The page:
By Angela Pirisi, published on December 31, 1969 - last reviewed on June 9, 2016
You may want to make love all night long, but your body most likely
doesn't, studies show.
Studies at two German universities found that the hormone prolactin
may dampen sexual arousal after orgasm, perhaps signaling to the body
that it's had enough. Researchers, led by Michael Exton, Ph.D., a
biological psychologist at the University of Essen's Institute of Medical
Psychology, asked 10 women to masturbate until achieving orgasm, then
examined them afterward. He discovered a surge in the hormones
adrenaline, nonadrenaline and prolactin that occurred during arousal and
orgasm--but prolactin's rise was the most dramatic and prolonged.
Prolactin has been linked to functions in both men and women,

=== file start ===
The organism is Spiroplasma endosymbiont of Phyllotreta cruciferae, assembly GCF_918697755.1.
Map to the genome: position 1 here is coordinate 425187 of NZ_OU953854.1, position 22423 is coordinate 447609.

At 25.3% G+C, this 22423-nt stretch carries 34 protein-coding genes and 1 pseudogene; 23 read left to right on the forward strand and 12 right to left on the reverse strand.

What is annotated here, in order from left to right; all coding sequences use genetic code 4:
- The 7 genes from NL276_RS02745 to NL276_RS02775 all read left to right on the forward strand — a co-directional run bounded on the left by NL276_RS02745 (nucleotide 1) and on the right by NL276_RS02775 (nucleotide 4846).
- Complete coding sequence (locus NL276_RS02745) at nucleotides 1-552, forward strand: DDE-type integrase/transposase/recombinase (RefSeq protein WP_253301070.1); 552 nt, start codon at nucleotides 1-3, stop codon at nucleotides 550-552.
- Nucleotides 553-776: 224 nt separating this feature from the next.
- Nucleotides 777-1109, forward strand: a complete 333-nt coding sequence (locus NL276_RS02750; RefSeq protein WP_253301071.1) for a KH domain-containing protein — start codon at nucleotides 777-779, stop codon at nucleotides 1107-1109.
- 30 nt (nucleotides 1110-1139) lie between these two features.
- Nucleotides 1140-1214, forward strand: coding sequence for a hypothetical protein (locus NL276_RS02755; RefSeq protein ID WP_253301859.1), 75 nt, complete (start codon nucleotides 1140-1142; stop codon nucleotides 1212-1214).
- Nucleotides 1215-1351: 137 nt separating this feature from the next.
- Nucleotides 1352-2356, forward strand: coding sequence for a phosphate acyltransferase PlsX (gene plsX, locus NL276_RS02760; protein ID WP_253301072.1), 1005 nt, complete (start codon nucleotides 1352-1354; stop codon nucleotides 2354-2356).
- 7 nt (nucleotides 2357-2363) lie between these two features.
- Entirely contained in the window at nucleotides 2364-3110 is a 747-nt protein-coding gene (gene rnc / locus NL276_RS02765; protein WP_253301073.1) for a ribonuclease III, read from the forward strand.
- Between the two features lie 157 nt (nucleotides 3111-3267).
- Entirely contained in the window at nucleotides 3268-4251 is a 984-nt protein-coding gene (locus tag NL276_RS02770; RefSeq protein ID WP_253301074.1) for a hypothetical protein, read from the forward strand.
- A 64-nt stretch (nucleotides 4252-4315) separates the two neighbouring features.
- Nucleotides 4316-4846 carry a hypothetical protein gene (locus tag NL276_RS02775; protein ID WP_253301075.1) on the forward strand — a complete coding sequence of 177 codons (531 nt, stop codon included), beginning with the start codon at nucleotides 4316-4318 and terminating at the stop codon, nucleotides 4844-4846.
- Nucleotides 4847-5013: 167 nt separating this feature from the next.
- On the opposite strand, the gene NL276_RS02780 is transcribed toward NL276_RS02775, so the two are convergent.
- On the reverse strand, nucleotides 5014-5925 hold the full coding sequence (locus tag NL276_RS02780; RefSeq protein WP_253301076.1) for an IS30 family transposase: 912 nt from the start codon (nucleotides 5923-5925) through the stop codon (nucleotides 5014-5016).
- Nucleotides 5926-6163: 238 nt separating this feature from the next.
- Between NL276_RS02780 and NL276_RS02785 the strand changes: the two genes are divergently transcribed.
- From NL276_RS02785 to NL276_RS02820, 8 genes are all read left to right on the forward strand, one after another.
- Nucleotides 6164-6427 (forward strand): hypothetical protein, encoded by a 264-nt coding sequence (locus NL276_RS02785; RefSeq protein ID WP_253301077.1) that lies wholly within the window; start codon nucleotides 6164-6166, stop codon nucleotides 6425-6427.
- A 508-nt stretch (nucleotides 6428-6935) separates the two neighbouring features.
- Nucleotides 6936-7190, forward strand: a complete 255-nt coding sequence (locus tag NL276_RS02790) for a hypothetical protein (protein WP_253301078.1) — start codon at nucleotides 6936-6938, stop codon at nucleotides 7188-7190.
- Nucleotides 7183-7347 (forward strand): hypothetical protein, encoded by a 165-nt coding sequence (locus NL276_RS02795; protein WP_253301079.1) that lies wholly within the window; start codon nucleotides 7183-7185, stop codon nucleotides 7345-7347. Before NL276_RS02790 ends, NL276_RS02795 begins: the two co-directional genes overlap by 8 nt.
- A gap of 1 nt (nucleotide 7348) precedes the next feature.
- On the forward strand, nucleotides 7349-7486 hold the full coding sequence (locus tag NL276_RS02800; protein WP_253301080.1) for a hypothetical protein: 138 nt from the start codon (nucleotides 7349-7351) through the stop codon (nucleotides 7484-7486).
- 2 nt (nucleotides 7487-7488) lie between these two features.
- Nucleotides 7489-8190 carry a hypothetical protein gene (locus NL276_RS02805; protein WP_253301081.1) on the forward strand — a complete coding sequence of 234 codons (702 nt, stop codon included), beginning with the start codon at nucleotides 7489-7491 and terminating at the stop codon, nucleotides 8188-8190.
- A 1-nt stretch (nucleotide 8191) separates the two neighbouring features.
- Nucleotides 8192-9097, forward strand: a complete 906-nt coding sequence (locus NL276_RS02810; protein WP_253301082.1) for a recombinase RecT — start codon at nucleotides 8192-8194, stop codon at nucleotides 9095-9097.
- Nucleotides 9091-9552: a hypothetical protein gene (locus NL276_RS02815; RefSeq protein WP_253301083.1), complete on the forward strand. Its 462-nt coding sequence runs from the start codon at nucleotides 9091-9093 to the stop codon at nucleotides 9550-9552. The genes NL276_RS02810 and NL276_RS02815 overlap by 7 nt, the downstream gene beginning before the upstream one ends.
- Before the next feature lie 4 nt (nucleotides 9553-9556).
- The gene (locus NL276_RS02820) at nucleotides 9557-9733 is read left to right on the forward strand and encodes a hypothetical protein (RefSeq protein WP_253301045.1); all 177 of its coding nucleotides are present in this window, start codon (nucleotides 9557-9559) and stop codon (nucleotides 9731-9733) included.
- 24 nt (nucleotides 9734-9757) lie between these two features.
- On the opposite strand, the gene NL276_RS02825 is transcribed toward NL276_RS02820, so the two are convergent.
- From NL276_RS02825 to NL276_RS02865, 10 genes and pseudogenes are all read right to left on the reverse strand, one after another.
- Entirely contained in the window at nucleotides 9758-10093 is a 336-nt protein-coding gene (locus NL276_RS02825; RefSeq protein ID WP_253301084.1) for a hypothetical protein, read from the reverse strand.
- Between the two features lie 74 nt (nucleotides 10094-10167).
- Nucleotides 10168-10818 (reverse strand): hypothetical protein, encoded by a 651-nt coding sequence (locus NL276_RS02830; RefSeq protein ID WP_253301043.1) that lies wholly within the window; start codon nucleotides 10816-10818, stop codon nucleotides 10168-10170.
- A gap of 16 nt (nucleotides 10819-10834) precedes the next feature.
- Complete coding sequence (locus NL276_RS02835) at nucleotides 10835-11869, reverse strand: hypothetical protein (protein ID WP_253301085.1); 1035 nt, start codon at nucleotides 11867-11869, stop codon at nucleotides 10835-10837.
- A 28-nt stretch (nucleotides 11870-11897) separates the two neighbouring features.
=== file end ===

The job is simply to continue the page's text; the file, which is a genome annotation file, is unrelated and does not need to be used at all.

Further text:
including sperm and breast milk production. Exton believes it regulates
dopamine, a neurotransmitter that plays a role in movement control,
pleasure and pain, and likens it to a built-in switch for turning on and
off sexual desire. "The prolactin surge may possibly signal the brain and
reproductive organs that 'once is enough,'" he says.
Women are not alone in releasing prolactin after orgasm--Exton's
previous research on men and animals has uncovered a similar dynamic. He
believes that because women seem more capable of having multiple orgasms
than men, prolactin response to sexual arousal may vary individually, a
theory that begs further research.